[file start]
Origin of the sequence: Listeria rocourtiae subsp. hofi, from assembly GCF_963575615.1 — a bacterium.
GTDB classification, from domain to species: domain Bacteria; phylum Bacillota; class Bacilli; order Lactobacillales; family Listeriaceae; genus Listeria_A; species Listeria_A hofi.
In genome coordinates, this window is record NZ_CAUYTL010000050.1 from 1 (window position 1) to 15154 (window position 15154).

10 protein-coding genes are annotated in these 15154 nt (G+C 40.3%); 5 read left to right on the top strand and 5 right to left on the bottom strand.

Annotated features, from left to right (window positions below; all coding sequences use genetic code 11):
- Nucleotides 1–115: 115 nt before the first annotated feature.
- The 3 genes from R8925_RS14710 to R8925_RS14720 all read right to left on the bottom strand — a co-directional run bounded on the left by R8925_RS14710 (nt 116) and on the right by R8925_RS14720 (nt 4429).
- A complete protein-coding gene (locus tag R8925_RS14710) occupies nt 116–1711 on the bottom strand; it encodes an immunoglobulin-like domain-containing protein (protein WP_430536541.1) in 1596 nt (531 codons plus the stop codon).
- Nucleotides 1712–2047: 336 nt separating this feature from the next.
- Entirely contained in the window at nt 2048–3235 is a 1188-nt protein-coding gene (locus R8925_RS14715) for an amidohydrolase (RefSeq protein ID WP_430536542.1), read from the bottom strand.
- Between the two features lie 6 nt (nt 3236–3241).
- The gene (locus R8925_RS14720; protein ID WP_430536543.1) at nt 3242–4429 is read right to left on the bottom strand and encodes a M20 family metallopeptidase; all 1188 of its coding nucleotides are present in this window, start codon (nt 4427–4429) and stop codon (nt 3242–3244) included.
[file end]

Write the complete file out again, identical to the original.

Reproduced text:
Origin of the sequence: Listeria rocourtiae subsp. hofi, from assembly GCF_963575615.1 — a bacterium.
GTDB classification, from domain to species: domain Bacteria; phylum Bacillota; class Bacilli; order Lactobacillales; family Listeriaceae; genus Listeria_A; species Listeria_A hofi.
In genome coordinates, this window is record NZ_CAUYTL010000050.1 from 1 (window position 1) to 15154 (window position 15154).

10 protein-coding genes are annotated in these 15154 nt (G+C 40.3%); 5 read left to right on the top strand and 5 right to left on the bottom strand.

Annotated features, from left to right (window positions below; all coding sequences use genetic code 11):
- Nucleotides 1–115: 115 nt before the first annotated feature.
- The 3 genes from R8925_RS14710 to R8925_RS14720 all read right to left on the bottom strand — a co-directional run bounded on the left by R8925_RS14710 (nt 116) and on the right by R8925_RS14720 (nt 4429).
- A complete protein-coding gene (locus tag R8925_RS14710) occupies nt 116–1711 on the bottom strand; it encodes an immunoglobulin-like domain-containing protein (protein WP_430536541.1) in 1596 nt (531 codons plus the stop codon).
- Nucleotides 1712–2047: 336 nt separating this feature from the next.
- Entirely contained in the window at nt 2048–3235 is a 1188-nt protein-coding gene (locus R8925_RS14715) for an amidohydrolase (RefSeq protein ID WP_430536542.1), read from the bottom strand.
- Between the two features lie 6 nt (nt 3236–3241).
- The gene (locus R8925_RS14720; protein ID WP_430536543.1) at nt 3242–4429 is read right to left on the bottom strand and encodes a M20 family metallopeptidase; all 1188 of its coding nucleotides are present in this window, start codon (nt 4427–4429) and stop codon (nt 3242–3244) included.